Boise State University offers a lot of useful and versatile study spaces to its students, from the library to the Student Union Building to the Interactive Learning Center. These spaces are great, but only when we have access to them.
The largest and most accessible study space on campus is the Albertsons Library, which is open from 7 a.m. to 10 p.m. Monday through Thursday with shorter hours the rest of the week. The hours are 7 a.m. to 7 p.m. on Fridays, 10 a.m. to 5 p.m. on Saturdays and 10 a.m. to 10 p.m. on Sundays.
The limited hours of operation leave nearly 80 hours each week where students are unable to use the library as a resource. When added up, Boise State’s library is closed for a total of three full days per week, and while it may predominantly be during the night, this is often when students have the time to study.
I spent my first year of college at the University of Idaho (U of I), and while I am grateful for my transfer experience and the opportunities I have since received, I was also wildly disappointed to discover upon transfering that unlike U of I, Boise State does not offer a 24-hour library.
When I was attending U of I, I spent countless hours at the library late at night because that was when I had the most time to focus. The same can be said for many college students.
Ten percent of all full-time college students in the U.S. are also employed full-time, working at least 35 hours a week, according to 2020 data from the National Center for Education Statistics. An additional 30% of college students also work part-time.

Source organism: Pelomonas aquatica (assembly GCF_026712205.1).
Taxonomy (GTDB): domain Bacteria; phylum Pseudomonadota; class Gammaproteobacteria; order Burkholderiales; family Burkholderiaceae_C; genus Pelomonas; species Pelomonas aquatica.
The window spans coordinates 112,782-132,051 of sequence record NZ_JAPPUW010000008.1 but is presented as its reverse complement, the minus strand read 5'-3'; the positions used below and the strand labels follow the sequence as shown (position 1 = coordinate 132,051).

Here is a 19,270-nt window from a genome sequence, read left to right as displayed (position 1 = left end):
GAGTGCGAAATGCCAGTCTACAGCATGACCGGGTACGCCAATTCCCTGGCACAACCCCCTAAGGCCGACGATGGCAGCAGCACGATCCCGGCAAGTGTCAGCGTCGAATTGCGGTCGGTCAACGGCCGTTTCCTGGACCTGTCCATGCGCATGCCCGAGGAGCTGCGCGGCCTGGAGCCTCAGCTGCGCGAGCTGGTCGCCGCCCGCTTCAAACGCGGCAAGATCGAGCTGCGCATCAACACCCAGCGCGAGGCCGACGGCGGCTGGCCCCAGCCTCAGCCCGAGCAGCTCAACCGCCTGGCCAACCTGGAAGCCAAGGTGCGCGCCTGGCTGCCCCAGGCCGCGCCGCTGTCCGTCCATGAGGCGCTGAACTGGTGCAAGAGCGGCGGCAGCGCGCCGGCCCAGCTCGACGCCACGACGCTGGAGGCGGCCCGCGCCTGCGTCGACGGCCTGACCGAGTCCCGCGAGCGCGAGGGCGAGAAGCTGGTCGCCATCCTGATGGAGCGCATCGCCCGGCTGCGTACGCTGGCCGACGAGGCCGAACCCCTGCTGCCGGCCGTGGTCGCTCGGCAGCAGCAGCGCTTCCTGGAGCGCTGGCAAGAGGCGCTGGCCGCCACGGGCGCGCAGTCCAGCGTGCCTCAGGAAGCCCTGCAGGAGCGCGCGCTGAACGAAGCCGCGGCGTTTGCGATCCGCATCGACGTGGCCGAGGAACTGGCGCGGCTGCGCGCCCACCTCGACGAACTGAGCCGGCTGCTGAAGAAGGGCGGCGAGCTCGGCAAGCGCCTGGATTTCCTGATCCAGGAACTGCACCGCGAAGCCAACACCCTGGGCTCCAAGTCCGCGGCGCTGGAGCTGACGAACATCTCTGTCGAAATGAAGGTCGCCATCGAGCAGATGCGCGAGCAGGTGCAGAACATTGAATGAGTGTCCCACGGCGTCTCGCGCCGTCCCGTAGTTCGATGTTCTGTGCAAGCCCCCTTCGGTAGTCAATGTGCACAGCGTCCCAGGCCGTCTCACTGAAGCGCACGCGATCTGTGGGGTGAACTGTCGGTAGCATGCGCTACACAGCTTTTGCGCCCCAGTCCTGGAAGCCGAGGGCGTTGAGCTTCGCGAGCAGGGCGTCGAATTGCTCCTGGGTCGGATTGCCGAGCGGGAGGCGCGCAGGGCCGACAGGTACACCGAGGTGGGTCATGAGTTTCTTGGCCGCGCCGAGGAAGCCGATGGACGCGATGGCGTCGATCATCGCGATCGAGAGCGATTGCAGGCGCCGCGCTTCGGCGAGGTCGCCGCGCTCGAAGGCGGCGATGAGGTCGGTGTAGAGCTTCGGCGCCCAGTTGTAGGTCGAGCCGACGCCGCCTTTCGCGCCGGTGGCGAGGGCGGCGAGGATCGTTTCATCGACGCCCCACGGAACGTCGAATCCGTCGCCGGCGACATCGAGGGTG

Beyond work and school, many students have other obligations during the day such as university clubs and sports, familial obligations and internships. This leaves only evenings, nights and weekends to spend on homework and studying.
Unfortunately, these are also the times when the Albertsons Library is most often closed.
At U of I, the official library hours are almost identical to Boise State’s, but students are able to use their student IDs to unlock the library after hours.
During the pandemic, Boise State students had to use their IDs to get into the library, showing that the technology is already in place to keep the doors locked at night while still allowing students to get in.
The library at U of I was always very quiet at night — some students were studying, some typing away at computers, some reading and some even dozed off on the couches.
Students use the library at night for countless reasons; sometimes the resident halls are too loud, sometimes students may not have Wi-Fi at home and sometimes they may just need a safe place to go.
A study conducted at Kent State University found that when the school offered overnight library hours, roughly 21% of the student population regularly visited the library during this time. The study also found that the retention rate for undergraduates who utilized the overnight library hours was roughly 5% higher than the school’s average.
Opening the library for 24 hours, even for only a few days of the week, would tremendously benefit the student body and is a feasible, inexpensive investment for Boise State.
The University of Idaho’s library is not staffed overnight, but this has never created any major problems for the school. The university is able to track which students come and go during the nights, and rooms such as offices, classrooms and labs are locked while the library is “closed,” so the security risks are minimal.
Boise State would not be required to hire additional staff to extend the library’s hours. In fact, the only real expense that would be added is an increased electricity bill due to powering more of the building overnight.
College students are often juggling countless responsibilities in their daily lives, and it is the university’s job to support their students in any way possible. Students need a quiet, reliable place to study at whatever time they are available, and Boise State has the ability to provide that.
There’s no reason Albertsons Library should be dark and empty during the night when there are many students, such as myself, who would love having access to this space.